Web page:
N.M. governor supports plan barring motorized land access

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The following is a news release from the American Motorcyclist Association.

New Mexico Gov. Bill Richardson calls on federal government to block riding opportunities

PICKERINGTON, Ohio — During a White House-sponsored conference on America's Great Outdoors on April 16, New Mexico Gov. Bill Richardson called for measures that would lock-up more public lands, including the possibility of banning motorized recreation, the American Motorcyclist Association (AMA) reports.

"While Richardson expresses the importance of recreation to his state in the form of tax receipts and jobs, his method of blocking motorized access to millions of acres of public lands has the potential to threaten the livelihood of many in the state he governs," said AMA Vice President for Government Relations Ed Moreland. "AMA members need to express opposition to both the DOI plan for expanding the National Monument network, as well as any congressional action that would ban responsible motorized recreation on our public lands."

In his opening statement, Richardson urged the U.S. Department of Interior (DOI) to move forward on its National Monument expansion plan. The AMA previously reported on an internal administration document that would set aside 13 million acres in 11 western states without any consideration in Congress. The action could prohibit off-highway riding in the affected areas. For more information on America's Great Outdoors and Governor Richardson's comments, see www.doi.gov/americasgreatoutdoors/index.cfm.

In a letter to Secretary of Interior Ken Salazar dated Feb. 18, 2010, the AMA addressed the concerns of its members and other user groups, stating its opposition to designating areas National Monuments without any public debate. The Interior Department responded to the AMA's letter, claiming the internal document was merely a "brainstorming session." However, Richardson's endorsement of the plan may give the concept further traction within the Administration. To view DOI's response, see AmericanMotorcyclist.com/legisltn/documents/DOI_Response_Nat_Mon_3-30-10.pdf.

Additionally, the governor, who is nearing the end of his current term, expressed the need for Congress to develop another omnibus public lands bill. This would follow in the footsteps of the omnibus public lands bill that the President signed into law on March 30, 2009. That bill closed off more than 2 million acres to responsible motorized recreation with virtually no public input.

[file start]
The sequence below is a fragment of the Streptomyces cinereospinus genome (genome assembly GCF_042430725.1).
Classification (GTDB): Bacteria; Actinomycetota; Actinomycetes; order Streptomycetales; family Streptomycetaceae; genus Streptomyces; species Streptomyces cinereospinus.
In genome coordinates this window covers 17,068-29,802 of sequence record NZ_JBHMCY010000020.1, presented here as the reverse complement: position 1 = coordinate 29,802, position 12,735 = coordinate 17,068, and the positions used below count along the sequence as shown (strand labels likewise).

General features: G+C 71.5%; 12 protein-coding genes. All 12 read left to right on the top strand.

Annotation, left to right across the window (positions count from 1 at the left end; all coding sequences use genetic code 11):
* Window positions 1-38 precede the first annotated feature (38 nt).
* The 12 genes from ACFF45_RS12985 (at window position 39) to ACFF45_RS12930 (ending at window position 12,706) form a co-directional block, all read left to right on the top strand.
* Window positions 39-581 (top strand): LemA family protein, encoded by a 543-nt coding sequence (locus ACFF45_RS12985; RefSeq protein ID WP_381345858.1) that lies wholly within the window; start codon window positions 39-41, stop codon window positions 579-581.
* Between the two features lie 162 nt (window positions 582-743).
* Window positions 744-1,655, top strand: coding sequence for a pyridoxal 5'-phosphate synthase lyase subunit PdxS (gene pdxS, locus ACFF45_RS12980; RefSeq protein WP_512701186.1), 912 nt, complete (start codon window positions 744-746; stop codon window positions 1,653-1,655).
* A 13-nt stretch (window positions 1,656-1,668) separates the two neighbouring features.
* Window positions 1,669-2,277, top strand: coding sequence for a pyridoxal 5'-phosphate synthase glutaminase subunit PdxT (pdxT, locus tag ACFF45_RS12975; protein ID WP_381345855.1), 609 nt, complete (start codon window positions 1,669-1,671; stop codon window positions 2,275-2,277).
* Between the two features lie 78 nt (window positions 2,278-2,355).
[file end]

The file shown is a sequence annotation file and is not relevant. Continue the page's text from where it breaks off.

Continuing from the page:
AMA members and other concerned motorcyclists can contact their elected officials and ask them to oppose the DOI plan by going to AmericanMotorcyclist.com> Rights> Issues & Legislation (AmericanMotorcyclist.com/legisltn/rapidresponse.asp) and entering their zip code in the "Find your Officials" box. Additionally, a prewritten e-mail is available to send immediately by following the "Take Action" option.

About the American Motorcyclist Association
Since 1924, the AMA has protected the future of motorcycling and promoted the motorcycle lifestyle. AMA members come from all walks of life, and they navigate many different routes on their journey to the same destination: freedom on two wheels. As the world's largest motorcycling rights organization, the AMA advocates for motorcyclists' interests in the halls of local, state and federal government, the committees of international governing organizations, and the court of public opinion. Through member clubs, promoters and partners, the AMA sanctions more motorsports competition and motorcycle recreational events than any other organization in the world. AMA members receive money-saving discounts from dozens of well-known suppliers of motorcycle services, gear and apparel, bike rental, transport, hotel stays and more. Through its Motorcycle Hall of Fame Museum, the AMA preserves the heritage of motorcycling for future generations.